- Three – Acknowledge what you can hear outside your body. This means you should listen to a nearby fan rather than your internal heartbeat.
- Two – Acknowledge what you can smell. If there’s nothing in the area for you to smell, it’s worth taking a quick walk to find something worth smelling (i.e. flowers, soap, etc.).
- One – Acknowledge what you can taste. We recommend on-the-go foods (i.e. gum or coffee) rather than full meals.
Many incorporate this technique alongside breathing in order to help ground them back to reality.
4.) A Quick Burst of Exercise
It’s no secret that regular exercise is beneficial for a variety of mental health conditions, including anxiety. ⁴ However, when you’re in the midst of an anxiety attack, you may find a quick burst of exercise can help to provide immediate relief.
This may look like a quick 5-minute run around the block or a 1-minute fast walk around you’re living space. Either way, the goal is to increase your heartrate through exercise rather than increasing it through anxiety.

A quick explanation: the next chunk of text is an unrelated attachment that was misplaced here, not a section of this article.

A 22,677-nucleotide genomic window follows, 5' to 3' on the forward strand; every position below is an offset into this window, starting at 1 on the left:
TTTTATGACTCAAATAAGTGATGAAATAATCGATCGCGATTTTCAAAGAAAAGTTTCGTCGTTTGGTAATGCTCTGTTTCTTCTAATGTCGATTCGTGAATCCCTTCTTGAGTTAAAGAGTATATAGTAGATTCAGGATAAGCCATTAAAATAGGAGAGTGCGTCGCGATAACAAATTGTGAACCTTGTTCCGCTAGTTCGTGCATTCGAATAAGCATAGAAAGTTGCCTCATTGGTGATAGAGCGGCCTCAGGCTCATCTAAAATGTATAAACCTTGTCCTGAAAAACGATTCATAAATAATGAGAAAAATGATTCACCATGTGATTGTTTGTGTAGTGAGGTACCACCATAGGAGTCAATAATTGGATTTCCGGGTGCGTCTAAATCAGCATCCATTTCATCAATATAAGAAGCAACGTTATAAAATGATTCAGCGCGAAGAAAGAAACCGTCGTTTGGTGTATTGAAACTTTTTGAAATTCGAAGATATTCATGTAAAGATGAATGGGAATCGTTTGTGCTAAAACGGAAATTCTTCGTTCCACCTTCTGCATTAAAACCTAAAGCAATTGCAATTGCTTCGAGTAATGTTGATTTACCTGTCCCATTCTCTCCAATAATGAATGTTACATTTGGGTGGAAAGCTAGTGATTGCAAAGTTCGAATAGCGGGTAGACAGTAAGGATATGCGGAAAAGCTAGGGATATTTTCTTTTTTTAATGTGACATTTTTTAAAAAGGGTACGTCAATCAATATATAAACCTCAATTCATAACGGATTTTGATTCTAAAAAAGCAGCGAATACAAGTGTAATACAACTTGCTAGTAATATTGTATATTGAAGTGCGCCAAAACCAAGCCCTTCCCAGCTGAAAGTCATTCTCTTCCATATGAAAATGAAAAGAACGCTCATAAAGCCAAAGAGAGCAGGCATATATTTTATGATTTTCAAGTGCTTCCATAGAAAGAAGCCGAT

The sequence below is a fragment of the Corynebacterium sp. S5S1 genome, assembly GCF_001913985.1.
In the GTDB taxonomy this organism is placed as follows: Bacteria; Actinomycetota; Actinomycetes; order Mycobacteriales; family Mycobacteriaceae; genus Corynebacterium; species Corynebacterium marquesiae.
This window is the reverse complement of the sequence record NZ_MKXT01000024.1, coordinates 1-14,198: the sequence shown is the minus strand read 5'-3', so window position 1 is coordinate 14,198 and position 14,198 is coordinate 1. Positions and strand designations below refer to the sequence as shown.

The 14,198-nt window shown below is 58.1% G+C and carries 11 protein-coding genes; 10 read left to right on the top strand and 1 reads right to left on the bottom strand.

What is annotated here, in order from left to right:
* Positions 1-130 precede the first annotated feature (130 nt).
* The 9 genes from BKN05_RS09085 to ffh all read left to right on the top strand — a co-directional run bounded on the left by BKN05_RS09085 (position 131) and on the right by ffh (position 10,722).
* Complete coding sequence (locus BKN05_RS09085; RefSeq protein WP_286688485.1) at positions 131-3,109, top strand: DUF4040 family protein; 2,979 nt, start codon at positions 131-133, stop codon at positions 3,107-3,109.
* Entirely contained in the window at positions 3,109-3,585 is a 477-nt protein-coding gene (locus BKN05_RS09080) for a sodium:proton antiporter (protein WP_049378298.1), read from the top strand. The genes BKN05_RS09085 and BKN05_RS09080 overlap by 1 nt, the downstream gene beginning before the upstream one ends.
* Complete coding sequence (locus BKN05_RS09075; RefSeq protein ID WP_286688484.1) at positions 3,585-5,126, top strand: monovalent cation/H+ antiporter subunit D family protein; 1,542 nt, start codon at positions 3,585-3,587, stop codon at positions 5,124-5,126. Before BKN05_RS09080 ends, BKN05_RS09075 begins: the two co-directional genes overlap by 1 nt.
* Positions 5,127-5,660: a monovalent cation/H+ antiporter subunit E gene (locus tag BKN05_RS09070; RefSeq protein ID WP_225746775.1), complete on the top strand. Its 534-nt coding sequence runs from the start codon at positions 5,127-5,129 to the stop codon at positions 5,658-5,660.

On top of this, your quick burst of energy may prove to be useful in tricking your mind.
Since anxiety is our bodies “fight or flight response” to a perceived threat, it’s telling us there’s danger ahead. Of course, we know that this is just a trick of anxiety and there is no real danger. So, by going on a quick run or walk, you may effectively counteract this response by tricking your body into believing you’re running from the threat.
5.) Find a Distraction
If you find none of the above techniques to be effective, it may just prove useful to take your focus away from anxious thoughts. In other words, find yourself a temporary distraction.